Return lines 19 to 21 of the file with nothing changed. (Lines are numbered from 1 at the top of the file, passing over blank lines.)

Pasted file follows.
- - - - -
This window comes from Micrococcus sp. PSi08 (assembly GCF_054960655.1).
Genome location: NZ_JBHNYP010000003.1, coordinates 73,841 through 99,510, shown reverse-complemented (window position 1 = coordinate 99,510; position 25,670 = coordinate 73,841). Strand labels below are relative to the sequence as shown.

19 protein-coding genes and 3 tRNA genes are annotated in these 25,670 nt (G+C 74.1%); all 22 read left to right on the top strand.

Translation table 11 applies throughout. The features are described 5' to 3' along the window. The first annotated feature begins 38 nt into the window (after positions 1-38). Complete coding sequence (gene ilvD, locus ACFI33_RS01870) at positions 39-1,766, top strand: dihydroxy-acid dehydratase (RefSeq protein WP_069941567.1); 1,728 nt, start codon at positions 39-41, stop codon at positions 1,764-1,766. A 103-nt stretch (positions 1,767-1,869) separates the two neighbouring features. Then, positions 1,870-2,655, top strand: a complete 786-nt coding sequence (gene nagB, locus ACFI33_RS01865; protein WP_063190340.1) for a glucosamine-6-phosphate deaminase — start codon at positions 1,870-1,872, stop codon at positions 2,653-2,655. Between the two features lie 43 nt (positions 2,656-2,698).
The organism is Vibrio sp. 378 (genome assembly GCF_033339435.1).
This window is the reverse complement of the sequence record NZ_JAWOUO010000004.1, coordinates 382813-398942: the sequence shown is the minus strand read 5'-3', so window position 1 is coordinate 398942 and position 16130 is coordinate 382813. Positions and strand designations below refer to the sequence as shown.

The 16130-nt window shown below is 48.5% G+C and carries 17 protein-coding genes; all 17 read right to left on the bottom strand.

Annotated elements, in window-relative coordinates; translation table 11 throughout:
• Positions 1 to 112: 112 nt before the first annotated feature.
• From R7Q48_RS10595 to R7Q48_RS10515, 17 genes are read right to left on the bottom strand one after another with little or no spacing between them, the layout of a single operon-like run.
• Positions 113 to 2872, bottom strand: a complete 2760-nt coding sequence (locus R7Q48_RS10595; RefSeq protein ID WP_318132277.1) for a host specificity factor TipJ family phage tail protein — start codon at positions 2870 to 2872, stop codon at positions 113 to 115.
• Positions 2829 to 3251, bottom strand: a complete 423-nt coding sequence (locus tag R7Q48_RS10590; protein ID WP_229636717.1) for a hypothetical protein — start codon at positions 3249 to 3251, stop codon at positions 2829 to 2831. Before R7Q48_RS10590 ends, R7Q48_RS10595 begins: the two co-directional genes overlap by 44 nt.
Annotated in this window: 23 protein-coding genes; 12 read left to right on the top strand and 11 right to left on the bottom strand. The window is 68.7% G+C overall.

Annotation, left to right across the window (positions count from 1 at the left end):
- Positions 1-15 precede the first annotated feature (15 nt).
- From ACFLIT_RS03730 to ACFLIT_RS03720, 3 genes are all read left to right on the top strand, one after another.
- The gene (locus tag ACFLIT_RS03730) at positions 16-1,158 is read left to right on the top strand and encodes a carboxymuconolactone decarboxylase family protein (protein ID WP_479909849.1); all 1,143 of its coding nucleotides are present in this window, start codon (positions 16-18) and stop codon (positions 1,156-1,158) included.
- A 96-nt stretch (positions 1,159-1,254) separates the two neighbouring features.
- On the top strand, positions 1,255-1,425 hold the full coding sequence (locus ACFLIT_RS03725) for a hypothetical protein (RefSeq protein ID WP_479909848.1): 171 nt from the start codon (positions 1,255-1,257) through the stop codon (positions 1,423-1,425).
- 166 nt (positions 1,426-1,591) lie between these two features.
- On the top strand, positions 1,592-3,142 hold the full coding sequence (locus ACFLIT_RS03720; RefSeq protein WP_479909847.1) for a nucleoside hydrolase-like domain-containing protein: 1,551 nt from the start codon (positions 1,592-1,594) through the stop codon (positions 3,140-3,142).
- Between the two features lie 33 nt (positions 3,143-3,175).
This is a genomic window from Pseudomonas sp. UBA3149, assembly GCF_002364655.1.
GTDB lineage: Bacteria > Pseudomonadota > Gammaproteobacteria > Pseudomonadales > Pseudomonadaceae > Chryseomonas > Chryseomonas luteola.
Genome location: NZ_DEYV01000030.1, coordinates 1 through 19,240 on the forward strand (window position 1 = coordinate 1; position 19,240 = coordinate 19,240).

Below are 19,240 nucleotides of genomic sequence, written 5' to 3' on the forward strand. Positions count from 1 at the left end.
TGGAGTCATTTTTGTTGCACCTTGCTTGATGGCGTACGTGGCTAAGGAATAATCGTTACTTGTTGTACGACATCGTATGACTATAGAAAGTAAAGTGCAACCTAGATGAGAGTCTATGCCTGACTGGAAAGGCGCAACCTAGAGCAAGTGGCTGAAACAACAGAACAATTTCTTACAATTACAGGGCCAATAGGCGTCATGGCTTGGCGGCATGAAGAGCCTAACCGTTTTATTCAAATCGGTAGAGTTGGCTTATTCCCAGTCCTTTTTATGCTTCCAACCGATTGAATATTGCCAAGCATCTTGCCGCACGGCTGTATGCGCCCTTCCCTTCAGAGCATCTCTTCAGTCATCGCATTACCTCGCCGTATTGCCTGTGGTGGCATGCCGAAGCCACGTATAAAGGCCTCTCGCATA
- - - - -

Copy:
- On the top strand, positions 1,255-1,425 hold the full coding sequence (locus ACFLIT_RS03725) for a hypothetical protein (RefSeq protein ID WP_479909848.1): 171 nt from the start codon (positions 1,255-1,257) through the stop codon (positions 1,423-1,425).
- 166 nt (positions 1,426-1,591) lie between these two features.
- On the top strand, positions 1,592-3,142 hold the full coding sequence (locus ACFLIT_RS03720; RefSeq protein WP_479909847.1) for a nucleoside hydrolase-like domain-containing protein: 1,551 nt from the start codon (positions 1,592-1,594) through the stop codon (positions 3,140-3,142).